The rest of Budenz‘s second testimony was about on a par with the staggering suggestion that Genoral Wedemeyer was promoted by Communist influence. For example, when President Roosevelt at last dismissed Stilwell, the Daily) Worker had been visibly caught with its party line down, being torn between the overriding wartime injunction against criticism of Roosevelt, and horror at the catastrophe of which Roosevelt was the author. The first compromise was a series of agonized articles avoiding the forbidden criticism of Roosevelt‘s act but calling Stilwell the Communists’ “favorite general,” expressing the gravest “concern,” and blaming the whole business on “Dewey reactionaries"—then the worst billingsgate in the party lexicon. It was not until six weeks later, after General Wedemeyer had politely praised his predecessor’s policies, that a Worker column by Frederick Vanderbilt Field at last told the faithful to stop worrying about the loss of General Stilwell.
Yet at his rehearing, Louis Budenz utterly ignored the Worker‘s first reactions, seized on Field‘s column, and declared it showed that the Communists were downright delighted by the event which nearly cost them China.
Budenz did not explain, and he was not asked, how the removal of Stilwell could possibly have been a “Communist objective” at the very moment when Mao Tse-tung was offering Stilwell command of the Communist armies in China. Indeed, he did not even mention the really crucial problem, taking refuge instead in a new and very special claim.
The Communist party line, he said, was too mysterious for any but the initiated to understand. The Senators nodded. Robert Morris all but applauded. And as the party line’s true and authorized interpreter, Louis Budenz then repealed his charge against John Carter Vincent, and left the witness stand in a little buzz of congratulation.
Only one further set of facts is needed to complete our inquiry. In August, 1950, Henry Wallace provided Alfred Kohlberg with the gist of his Kunming cable, at Kohl berg’s own request. Kohlberg, visibly bewildered, replied with a letter to Wallace stating that “the wisdom of your recommendation [from China] was soon proven by history.” According to his own subsequent statement, Kohlberg also told his friend Budenz how Wallace had urged the Stilwell-Wedemeyer shift. Hence, Budenz already knew the truth about Wallace’s China mission when he accused John Carter Vincent before the McCarran subcommittee in August, 1951. On these grounds, when I appeared before the subcommittee, I formally suggested that the case of Louis Budenz should be transferred to the Justice Department, for investigation of perjury.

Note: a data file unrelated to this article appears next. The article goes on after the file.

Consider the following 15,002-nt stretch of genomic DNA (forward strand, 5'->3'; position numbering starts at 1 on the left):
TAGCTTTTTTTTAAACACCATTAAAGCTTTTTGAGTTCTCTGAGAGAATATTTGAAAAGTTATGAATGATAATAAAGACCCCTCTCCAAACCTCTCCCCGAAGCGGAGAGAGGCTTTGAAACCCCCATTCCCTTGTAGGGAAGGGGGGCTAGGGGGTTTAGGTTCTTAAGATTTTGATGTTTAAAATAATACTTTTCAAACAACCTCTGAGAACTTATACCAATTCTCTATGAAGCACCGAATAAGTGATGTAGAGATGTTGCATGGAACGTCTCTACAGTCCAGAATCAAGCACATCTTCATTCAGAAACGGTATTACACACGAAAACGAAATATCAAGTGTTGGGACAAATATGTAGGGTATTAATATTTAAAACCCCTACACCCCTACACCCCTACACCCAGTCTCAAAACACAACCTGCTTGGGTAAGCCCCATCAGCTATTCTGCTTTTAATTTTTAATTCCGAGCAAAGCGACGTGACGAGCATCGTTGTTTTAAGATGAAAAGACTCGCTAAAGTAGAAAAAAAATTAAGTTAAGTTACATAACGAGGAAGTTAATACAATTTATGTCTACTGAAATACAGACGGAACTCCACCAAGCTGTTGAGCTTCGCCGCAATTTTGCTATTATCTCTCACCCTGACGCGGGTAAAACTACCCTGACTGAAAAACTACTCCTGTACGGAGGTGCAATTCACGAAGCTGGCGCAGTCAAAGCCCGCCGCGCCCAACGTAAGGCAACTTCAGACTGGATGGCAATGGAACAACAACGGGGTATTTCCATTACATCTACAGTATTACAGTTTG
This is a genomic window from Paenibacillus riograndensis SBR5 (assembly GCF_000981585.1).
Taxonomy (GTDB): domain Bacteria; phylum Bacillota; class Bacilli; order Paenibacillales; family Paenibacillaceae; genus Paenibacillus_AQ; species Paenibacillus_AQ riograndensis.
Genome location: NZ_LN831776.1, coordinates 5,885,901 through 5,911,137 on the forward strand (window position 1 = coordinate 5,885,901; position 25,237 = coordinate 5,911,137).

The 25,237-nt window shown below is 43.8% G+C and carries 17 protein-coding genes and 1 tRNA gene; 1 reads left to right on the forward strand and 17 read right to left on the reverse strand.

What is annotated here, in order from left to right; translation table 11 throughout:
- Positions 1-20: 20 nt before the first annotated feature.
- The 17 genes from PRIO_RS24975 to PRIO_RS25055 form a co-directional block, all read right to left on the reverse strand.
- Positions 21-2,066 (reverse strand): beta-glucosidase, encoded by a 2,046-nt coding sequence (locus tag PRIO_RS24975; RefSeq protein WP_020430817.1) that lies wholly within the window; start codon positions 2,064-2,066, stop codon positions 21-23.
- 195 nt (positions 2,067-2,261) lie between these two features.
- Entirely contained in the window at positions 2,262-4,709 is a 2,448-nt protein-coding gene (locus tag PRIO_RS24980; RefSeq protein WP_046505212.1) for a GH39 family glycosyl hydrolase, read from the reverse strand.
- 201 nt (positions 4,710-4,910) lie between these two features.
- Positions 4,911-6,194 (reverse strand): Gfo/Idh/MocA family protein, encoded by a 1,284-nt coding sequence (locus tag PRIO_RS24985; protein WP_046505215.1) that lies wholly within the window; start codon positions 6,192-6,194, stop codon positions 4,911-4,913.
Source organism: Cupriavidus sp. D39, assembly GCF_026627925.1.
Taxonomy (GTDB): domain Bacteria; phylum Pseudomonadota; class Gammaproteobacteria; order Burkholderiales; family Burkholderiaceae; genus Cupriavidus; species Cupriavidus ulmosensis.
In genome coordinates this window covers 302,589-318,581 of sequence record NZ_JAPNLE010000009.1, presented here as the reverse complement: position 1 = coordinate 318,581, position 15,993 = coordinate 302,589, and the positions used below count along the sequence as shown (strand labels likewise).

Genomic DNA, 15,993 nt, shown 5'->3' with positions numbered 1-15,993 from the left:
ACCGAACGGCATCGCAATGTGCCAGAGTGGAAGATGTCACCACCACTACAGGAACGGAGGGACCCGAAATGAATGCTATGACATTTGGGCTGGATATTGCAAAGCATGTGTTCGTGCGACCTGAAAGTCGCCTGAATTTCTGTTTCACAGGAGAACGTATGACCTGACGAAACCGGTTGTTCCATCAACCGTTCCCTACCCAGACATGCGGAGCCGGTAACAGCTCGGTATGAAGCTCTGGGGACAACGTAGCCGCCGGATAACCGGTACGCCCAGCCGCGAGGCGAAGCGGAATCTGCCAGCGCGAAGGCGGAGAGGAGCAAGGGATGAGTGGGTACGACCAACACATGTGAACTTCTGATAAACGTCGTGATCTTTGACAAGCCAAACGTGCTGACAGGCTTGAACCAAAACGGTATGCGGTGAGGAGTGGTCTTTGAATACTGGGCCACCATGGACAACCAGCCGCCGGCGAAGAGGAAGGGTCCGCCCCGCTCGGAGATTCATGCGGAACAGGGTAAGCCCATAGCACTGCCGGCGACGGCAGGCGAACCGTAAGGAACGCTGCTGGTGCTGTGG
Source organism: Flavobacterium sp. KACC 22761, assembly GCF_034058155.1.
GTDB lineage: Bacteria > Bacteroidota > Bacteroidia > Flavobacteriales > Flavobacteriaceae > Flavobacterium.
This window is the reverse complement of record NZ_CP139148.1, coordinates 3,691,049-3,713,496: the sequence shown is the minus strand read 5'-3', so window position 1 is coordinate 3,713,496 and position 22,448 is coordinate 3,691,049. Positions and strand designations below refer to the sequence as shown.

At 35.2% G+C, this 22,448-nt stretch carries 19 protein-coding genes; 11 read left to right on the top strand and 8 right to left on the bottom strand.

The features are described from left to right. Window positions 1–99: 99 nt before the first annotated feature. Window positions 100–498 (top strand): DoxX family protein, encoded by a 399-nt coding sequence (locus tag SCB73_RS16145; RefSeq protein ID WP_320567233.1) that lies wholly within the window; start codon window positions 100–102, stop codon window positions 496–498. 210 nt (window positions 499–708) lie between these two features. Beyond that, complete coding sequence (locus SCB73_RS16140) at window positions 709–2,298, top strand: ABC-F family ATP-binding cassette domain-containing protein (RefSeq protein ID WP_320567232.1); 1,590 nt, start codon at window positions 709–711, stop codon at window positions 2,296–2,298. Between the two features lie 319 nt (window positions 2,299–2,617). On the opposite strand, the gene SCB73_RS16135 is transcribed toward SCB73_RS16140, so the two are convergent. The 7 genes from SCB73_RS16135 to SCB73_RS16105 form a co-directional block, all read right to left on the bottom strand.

The reader now has all the data. He may himself decide whether John Carter Vincent was indeed following the party line when he helped to strike the heaviest possible blow at the Communist cause in China; or whether Louis Budenz was falsely accusing Vincent when he made this charge.
In this China story that mainly preoccupies our Congressional treason-hunters, I was myself deeply and perhaps wrongly involved. For three long and bitter years, in the White House, in Harry Hopkins‘s office, in Chungking on the staff of China’s Foreign Minister, Dr. T. V. Soong, and in Kunming on the staff of General Chennault, I fought the Stilwell policy because I thought it would cost us China. I still think I was right. But in the most squalid moment of that long and squalid struggle, I never felt the shadow of a reasonable doubt, nor even the shadow of a shadow, about the American loyalty of Stilwell and the men working with him. And I have no such doubts today.
Yet this is not the real point. There are two real points. Bad judgment, grossly bad judgment, was the true cause of the loss of China. In that bad judgment, almost everyone was implicated — from General Stilwell, who almost brought the Communists to power; to General MacArthur, who refused to lend General Wedemeyer the seven American divisions that might have contained the Communists in Manchuria; to the American people, who insisted on the post-war demobilization. By treason-hunting, we avoid sane inquiry into these bad judgments of the past, and so prepare for the bad judgments of the future.
And by this treason-hunting, also, we lightly east aside those old liberties and ancient safeguards for which our forefathers fought and died. The story of Vincent and Budenz shows that even the nature and meaning of men’s acts may now be disregarded. A man is called a Communist, with no proof offered. He tv proves, in answer, that he has in fact behaved in an intensely anti-Communist manner. Yet the accusation is still allowed to stand. If these new rules are generally adopted, the informers may be coming, one fine day, for you, and you, and you, and me.